Someone convince me this isn't part of companies desire to alienate users from the computers they use and reinforce the idea that nobody should own anything.
There is a difference between understanding file structure hierarchy and being lazy and using a massive downloads folder like I do and not understanding that files have a specific place in the first place.
@Alonealastalovedalongthe @schlink It absolutely is! This is all because of that thumb-flicking, surveillance probe everyone's given before they even want it. Which is designed to do one thing and one thing only. There's no surprise one can't find a half-decent mobile application for file management. That is the primary device kids use, not a computer. They don't even refer to machines as computers anymore.
On one hand, the specific form this is taking (hierarchical file structure -> search-driven laundry basket) is absolutely driven by specific companies wanting to make consumers more consumer-y, and in particular alienates them from the means of digital production.
On the other hand, the hierarchical file structure is not actually all that good, and this newer form is closer to the final form.
@arefgee @Alonealastalovedalongthe @schlink What the newer generation is doing is breaking out of the rigid hierarchy of the old system. In my example, if they've tagged the photo with Family at Christmas 2018, then they can free text search for any of those things (or a time range via the EXIF data tagged on the photo), and boom: there's that photo.
No directories and files required. No remembering their self-specific organization scheme.
There's a lot of positive things about this system.
The most obvious problem is that the app-based structure of phones is closing off the previously open and uniform structure of the filesystem, which is a huge step back.
This kind of separation isn't strictly bad either, a good variant of this would be a pod-based structure, with a common interface for data backups.
@arefgee @Alonealastalovedalongthe @schlink As long as the big companies benefit from the complexity of their app-based system moving consumers toward using their cloud backups though, they aren't going to make any efforts to make this more consumer-friendly.
After all, they want people to use cloud backups and their sophisticated search algorithms, which make the whole mess manageable for the average consumer.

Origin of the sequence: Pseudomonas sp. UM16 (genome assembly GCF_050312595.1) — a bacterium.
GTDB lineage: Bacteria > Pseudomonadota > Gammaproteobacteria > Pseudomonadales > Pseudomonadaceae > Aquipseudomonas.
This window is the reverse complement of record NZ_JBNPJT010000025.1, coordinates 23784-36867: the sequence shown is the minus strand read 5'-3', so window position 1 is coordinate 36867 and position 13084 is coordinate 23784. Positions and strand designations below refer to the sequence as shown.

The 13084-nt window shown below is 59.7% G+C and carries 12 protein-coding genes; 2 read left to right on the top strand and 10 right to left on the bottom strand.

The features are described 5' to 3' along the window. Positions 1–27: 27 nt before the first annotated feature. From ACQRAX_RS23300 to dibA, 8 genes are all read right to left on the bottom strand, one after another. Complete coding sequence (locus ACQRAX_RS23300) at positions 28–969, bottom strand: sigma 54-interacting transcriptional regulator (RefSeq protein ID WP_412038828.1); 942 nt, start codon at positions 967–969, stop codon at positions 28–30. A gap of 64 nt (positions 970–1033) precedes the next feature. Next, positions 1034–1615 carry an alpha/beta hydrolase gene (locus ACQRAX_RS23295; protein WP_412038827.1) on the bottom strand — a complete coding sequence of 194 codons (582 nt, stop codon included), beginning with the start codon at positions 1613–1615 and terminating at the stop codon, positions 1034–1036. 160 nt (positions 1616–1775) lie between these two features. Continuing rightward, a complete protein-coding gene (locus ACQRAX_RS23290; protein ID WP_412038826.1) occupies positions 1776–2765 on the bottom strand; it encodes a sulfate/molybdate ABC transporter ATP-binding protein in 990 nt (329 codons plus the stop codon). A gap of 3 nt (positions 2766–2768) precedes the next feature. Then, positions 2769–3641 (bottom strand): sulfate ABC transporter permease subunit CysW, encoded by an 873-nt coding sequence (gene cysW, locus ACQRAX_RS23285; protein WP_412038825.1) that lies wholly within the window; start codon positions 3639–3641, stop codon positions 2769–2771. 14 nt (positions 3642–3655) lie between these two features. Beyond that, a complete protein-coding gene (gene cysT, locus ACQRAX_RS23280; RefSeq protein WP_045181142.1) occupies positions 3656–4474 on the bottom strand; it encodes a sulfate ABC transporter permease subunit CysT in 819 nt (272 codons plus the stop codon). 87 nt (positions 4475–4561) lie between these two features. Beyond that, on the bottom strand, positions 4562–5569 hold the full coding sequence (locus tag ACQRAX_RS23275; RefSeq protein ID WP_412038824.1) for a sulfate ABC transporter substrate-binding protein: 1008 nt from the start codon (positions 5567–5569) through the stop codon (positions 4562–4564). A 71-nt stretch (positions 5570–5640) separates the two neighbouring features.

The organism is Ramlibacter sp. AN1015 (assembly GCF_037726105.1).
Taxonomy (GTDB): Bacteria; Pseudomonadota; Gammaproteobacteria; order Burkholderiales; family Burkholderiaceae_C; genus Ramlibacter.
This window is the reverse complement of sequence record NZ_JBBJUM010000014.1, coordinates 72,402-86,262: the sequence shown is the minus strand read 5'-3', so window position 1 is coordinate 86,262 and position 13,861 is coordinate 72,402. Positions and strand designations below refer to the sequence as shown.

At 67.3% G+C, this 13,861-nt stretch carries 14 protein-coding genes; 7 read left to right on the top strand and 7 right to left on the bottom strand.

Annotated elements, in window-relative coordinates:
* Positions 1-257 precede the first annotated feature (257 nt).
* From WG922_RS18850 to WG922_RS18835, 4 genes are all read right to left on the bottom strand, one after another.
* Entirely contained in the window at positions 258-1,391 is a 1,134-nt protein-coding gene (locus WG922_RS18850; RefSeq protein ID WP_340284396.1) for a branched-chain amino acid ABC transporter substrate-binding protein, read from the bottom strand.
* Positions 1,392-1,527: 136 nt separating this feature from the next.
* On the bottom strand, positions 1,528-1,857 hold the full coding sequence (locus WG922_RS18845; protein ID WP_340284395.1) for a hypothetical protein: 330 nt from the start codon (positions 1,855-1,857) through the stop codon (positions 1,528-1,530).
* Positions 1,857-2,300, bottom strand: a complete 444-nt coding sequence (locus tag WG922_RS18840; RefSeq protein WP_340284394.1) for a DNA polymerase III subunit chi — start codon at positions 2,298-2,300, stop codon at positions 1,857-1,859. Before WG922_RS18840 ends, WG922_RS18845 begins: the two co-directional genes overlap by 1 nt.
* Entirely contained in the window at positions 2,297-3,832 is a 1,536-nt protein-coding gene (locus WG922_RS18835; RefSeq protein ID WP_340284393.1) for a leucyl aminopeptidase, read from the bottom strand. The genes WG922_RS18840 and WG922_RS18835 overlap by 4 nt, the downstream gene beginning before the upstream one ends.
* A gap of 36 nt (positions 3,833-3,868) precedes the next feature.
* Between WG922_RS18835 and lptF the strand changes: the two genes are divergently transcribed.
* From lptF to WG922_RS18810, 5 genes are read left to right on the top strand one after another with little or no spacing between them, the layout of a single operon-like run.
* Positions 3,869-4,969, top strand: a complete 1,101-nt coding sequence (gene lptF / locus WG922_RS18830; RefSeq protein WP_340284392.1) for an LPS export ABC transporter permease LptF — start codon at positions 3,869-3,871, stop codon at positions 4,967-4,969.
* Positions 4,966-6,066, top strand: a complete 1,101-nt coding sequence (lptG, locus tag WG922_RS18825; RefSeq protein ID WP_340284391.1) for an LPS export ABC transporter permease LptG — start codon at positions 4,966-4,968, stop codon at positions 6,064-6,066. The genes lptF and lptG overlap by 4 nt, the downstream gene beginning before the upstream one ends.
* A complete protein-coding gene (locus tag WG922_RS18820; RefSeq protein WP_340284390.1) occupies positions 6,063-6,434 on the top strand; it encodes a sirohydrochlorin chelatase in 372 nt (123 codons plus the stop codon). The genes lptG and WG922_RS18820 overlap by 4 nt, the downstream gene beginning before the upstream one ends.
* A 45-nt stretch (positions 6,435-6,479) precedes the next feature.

@arefgee @Alonealastalovedalongthe @schlink The other issue, which is the real sticking point in the article, is that sometimes you need high a precision organization system, especially when you're doing real productive work.
The search system works great for the kind of associative memory use case of organizing photos, where your entry point might be thinking of old family photos or Christmas, or it might be scrolling back in time, but it's not so great for organizing a project.
You can get the best of both worlds with a graph-based (or relational-based) system, which can be conceptualized in a file-compatible way as a tagging system.
In the photo example, you can tag it with all the different relevant tags, and then it's in all those tag-directories.
Meanwhile, if a strict hierarchy makes sense you can create one.
Not really, as the file has a separate existence, and can be managed independently of the hard links. Like if you delete the file, it vanishes across the board (which, while possible with hard links, requires some special hoop-jumping).
It's also not a soft link, as there's no canonical location to which all the other links link to.
Which...is exactly what the next generation of computer users are doing. After all, most apps use a database model to index their searches and make them fast and effective.
The problem isn't the new paradigm that's forming, it's the deliberate closing off of the system by those with the power to do so.
I see a lot of competitors to org mode that emphasize non-hierarchical properties and while I make no disagreement that organizing information in hierarchies is a distortion of reality, I am so far unconvinced that human brains can meaningfully interact with ideas at a macro level without creating "hierarchical distortions" as intermediary tools.